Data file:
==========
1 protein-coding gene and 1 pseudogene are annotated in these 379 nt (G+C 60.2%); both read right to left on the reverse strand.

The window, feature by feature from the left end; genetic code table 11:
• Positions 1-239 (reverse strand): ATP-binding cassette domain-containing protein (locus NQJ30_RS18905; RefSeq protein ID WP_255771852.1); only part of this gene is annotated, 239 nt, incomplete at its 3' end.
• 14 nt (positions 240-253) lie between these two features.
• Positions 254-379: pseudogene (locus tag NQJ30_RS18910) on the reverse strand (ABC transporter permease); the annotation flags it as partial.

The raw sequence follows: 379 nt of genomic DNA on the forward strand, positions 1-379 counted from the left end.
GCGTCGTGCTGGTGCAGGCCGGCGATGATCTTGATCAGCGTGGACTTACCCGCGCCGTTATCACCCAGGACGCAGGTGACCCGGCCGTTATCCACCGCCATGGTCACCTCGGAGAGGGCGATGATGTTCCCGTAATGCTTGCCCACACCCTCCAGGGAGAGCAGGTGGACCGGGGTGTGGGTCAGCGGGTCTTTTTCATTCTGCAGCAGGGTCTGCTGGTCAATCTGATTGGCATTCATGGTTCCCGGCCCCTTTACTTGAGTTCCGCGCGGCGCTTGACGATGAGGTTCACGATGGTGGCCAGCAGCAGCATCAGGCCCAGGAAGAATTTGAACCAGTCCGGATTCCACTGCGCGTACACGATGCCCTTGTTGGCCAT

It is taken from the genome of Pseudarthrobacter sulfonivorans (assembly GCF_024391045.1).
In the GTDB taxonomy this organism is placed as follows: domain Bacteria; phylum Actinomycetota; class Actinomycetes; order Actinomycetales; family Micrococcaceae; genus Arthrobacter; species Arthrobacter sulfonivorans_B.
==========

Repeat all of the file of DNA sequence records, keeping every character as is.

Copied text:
1 protein-coding gene and 1 pseudogene are annotated in these 379 nt (G+C 60.2%); both read right to left on the reverse strand.

The window, feature by feature from the left end; genetic code table 11:
• Positions 1-239 (reverse strand): ATP-binding cassette domain-containing protein (locus NQJ30_RS18905; RefSeq protein ID WP_255771852.1); only part of this gene is annotated, 239 nt, incomplete at its 3' end.
• 14 nt (positions 240-253) lie between these two features.
• Positions 254-379: pseudogene (locus tag NQJ30_RS18910) on the reverse strand (ABC transporter permease); the annotation flags it as partial.

The raw sequence follows: 379 nt of genomic DNA on the forward strand, positions 1-379 counted from the left end.
GCGTCGTGCTGGTGCAGGCCGGCGATGATCTTGATCAGCGTGGACTTACCCGCGCCGTTATCACCCAGGACGCAGGTGACCCGGCCGTTATCCACCGCCATGGTCACCTCGGAGAGGGCGATGATGTTCCCGTAATGCTTGCCCACACCCTCCAGGGAGAGCAGGTGGACCGGGGTGTGGGTCAGCGGGTCTTTTTCATTCTGCAGCAGGGTCTGCTGGTCAATCTGATTGGCATTCATGGTTCCCGGCCCCTTTACTTGAGTTCCGCGCGGCGCTTGACGATGAGGTTCACGATGGTGGCCAGCAGCAGCATCAGGCCCAGGAAGAATTTGAACCAGTCCGGATTCCACTGCGCGTACACGATGCCCTTGTTGGCCAT

It is taken from the genome of Pseudarthrobacter sulfonivorans (assembly GCF_024391045.1).
In the GTDB taxonomy this organism is placed as follows: domain Bacteria; phylum Actinomycetota; class Actinomycetes; order Actinomycetales; family Micrococcaceae; genus Arthrobacter; species Arthrobacter sulfonivorans_B.